I'll Have Another takes it easy Tuesday

team O'Neill, too

Kentucky Derby winner I'll Have Another didn't gallop Tuesday due to rain

May 15, 2012|By Chris Korman | The Baltimore Sun

You would never know the Preakness Stakes is just four days away.

At Pimlico's Barn D, current base of trainer Doug O'Neill and his team of assistants and workers, Tuesday was as light as could be. A couple of guys set off in the van, only to run out of gas not far from the track. They ended up having to push it to a nearby gas station.

This came only after a long, spirited discussion about who had the keys.

Other highlights of the morning included a visit from the team that cares for the Budweiser Clydesdales, and O'Neill admitting that he's not a big fan of steamed crabs. The crew went out to try Baltimore's signature dish -- is that really the word? -- last night.

When I asked him if he knew how to "pick" crabs yesterday, he replied, "Yeah, go for the biggest ones." When I explained that picking was actually the process of getting into the crab and accessing the meat, he stared at me. Then, he asked if he'd get to use a mallet. He liked that part.

O'Neill and his team are staying together in a house near Canton. They debated how many more people they could fit in their temporary home. Apparently, there's floor space available.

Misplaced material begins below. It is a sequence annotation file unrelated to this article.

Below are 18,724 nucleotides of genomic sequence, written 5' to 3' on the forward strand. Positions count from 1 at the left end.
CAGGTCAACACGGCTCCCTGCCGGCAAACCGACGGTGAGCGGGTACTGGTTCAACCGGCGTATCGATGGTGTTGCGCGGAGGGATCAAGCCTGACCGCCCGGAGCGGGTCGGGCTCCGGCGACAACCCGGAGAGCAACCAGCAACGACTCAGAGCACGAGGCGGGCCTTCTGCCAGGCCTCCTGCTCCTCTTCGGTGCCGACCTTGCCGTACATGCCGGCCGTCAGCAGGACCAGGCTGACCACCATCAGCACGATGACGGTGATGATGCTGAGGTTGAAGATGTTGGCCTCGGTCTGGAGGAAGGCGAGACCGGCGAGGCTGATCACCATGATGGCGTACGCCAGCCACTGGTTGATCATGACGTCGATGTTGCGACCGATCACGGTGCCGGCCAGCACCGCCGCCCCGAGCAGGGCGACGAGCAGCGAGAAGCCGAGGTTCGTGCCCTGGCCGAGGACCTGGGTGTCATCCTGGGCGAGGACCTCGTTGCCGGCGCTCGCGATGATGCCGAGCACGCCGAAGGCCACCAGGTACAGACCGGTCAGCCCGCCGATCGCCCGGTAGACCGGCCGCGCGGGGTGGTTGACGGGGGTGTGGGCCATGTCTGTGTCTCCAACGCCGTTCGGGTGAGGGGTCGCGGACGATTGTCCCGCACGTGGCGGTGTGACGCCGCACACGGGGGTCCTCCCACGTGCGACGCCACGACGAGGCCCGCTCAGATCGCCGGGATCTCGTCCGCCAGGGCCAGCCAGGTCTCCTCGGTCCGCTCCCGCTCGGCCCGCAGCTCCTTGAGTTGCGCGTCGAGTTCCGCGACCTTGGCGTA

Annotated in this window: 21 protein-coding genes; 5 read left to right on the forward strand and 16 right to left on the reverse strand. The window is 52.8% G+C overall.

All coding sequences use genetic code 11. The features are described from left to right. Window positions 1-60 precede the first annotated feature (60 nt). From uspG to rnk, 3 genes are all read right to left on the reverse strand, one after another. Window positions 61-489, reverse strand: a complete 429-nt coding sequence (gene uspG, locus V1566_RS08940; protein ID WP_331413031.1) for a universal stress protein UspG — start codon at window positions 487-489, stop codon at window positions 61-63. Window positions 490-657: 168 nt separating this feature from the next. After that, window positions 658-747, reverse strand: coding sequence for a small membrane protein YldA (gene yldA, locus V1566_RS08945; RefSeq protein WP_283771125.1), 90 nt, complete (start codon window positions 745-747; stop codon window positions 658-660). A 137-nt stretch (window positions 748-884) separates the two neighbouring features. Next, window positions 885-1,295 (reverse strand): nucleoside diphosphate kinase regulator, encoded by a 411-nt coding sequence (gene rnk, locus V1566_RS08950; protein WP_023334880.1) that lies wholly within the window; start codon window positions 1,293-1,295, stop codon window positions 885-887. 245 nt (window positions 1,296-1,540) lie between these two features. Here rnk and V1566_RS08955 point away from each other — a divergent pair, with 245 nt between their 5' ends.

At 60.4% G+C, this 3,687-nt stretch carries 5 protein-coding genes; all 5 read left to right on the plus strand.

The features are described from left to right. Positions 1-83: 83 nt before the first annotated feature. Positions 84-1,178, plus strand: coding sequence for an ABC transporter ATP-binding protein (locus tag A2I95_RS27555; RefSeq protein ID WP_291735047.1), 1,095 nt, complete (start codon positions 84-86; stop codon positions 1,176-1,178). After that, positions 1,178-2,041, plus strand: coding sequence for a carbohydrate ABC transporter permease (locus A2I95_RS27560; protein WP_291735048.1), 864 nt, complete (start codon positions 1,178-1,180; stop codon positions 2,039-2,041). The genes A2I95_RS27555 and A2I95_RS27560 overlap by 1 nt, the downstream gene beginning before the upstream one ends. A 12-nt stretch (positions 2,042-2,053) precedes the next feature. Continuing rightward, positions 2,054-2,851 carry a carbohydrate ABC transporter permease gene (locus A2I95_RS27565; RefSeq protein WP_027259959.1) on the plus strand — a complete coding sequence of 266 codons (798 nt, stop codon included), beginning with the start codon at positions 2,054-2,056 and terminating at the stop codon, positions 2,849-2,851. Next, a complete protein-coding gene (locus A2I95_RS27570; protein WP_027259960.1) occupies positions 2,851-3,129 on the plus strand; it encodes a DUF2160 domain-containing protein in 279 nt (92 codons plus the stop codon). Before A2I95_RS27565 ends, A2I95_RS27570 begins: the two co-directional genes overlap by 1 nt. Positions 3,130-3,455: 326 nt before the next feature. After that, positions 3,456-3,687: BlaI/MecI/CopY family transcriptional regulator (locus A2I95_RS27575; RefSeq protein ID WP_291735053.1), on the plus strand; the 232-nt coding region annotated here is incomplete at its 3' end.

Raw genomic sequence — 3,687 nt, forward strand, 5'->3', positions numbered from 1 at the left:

I'll Have Another -- the Kentucky Derby winner and reason O'Neill and his seven helpers are here -- took it easy Tuesday. Rain forced him to stay inside and walk the shedrow.

"That's not a problem at all," O'Neill said. "He's been running so well that a day off can do nothing but help."

While more rain is expected today -- which could hamper O'Neill's plan to throw out the first pitch at Camden Yards, and the Clydesdales' appearance there -- the skies should clear for a mild, dry rest of the week.

Before heading out to the baseball game, O'Neill and his crew were scheduled to stop by the Johns Hopkins Children's Center. They left carrying boxes of hats and other gifts.

"You just gotta build 'em up," O'Neill said. "High energy. We'll give to them what we can. We're going to get a lot from them. Being there reminds you that what you're worried about just ain't that big a deal."

Baltimore Sun Articles
Please note the green-lined linked article text has been applied commercially without any involvement from our newsroom editors, reporters or any other editorial staff.